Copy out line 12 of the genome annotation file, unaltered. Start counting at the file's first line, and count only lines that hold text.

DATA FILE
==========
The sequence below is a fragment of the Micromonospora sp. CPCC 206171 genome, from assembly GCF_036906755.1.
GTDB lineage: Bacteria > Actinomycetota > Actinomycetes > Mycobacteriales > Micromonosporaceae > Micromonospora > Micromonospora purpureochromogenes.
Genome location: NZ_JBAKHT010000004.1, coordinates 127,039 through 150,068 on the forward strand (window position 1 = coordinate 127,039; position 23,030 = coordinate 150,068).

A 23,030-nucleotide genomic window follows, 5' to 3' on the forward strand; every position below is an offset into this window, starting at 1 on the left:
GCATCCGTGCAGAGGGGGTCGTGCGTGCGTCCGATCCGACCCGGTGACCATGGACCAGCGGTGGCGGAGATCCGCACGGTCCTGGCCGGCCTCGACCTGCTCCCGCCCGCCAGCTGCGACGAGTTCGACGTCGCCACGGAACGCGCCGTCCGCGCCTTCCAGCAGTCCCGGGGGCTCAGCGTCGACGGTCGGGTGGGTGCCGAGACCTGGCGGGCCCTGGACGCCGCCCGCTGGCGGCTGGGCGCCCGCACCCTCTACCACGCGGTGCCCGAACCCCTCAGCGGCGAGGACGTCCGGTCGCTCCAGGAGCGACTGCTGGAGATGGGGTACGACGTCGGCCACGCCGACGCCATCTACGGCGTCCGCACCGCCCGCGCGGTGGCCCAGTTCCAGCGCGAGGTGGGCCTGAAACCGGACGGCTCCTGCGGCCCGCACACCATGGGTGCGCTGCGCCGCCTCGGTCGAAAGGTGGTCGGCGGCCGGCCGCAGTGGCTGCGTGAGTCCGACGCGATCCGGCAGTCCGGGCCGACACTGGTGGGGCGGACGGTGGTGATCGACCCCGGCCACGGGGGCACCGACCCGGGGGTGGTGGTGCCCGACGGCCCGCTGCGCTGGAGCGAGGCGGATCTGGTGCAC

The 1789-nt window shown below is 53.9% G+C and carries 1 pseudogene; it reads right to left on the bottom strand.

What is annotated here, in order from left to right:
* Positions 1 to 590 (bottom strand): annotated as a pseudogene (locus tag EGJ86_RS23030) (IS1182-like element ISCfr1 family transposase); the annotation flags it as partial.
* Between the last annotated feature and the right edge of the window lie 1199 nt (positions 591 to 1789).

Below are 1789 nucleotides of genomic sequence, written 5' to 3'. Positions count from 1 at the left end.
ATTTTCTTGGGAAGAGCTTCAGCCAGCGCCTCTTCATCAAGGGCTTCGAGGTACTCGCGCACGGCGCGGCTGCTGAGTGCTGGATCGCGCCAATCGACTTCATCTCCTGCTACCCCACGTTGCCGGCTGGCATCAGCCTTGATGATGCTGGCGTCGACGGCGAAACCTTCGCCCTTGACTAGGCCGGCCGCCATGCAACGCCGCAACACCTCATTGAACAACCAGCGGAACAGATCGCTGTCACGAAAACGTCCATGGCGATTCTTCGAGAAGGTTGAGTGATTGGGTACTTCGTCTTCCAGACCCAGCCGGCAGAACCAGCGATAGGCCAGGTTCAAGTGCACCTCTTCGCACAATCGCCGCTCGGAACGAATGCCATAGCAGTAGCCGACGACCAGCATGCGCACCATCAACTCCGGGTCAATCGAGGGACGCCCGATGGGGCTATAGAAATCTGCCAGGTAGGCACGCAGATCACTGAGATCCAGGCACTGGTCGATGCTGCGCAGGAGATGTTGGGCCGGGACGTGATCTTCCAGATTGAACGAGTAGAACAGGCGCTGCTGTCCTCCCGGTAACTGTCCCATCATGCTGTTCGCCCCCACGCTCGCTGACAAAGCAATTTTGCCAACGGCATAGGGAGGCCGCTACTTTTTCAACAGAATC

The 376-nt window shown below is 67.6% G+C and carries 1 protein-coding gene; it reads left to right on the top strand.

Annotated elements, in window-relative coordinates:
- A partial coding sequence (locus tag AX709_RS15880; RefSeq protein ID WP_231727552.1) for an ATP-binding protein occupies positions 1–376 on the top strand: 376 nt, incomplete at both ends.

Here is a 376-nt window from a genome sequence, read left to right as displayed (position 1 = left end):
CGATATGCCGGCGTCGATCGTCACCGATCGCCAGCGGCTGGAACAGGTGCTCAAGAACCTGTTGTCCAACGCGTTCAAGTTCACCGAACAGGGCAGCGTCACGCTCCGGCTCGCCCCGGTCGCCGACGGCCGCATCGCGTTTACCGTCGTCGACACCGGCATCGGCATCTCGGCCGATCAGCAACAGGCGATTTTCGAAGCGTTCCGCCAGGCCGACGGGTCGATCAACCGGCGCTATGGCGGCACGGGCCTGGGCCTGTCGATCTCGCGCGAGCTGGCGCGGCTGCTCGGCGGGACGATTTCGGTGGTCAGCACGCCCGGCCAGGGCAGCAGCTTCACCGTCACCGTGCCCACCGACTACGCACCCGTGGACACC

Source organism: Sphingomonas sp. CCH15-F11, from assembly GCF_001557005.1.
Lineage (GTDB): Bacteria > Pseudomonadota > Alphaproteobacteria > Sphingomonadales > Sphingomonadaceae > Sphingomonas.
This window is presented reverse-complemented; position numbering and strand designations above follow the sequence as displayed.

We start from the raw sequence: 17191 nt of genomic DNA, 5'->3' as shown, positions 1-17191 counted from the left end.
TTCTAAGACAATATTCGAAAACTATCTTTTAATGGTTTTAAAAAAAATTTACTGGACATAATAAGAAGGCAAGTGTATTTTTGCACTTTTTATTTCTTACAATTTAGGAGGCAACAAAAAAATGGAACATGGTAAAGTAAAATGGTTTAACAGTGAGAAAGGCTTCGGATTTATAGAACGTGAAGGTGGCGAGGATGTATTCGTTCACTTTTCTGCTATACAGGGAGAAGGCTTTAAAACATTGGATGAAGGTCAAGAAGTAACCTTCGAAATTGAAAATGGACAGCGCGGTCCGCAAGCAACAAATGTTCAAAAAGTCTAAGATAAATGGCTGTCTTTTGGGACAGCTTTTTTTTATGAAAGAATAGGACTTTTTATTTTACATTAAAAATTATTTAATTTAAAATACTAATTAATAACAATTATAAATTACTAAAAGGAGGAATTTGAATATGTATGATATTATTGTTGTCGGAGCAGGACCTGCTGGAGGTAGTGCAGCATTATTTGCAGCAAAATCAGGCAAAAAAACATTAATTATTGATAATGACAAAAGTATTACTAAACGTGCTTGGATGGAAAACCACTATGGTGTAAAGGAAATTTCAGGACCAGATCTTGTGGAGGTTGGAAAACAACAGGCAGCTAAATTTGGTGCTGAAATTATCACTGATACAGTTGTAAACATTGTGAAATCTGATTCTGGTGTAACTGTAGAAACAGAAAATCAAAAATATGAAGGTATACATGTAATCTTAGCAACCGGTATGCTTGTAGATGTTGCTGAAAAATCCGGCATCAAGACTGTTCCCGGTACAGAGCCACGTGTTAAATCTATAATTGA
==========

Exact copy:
The 376-nt window shown below is 67.6% G+C and carries 1 protein-coding gene; it reads left to right on the top strand.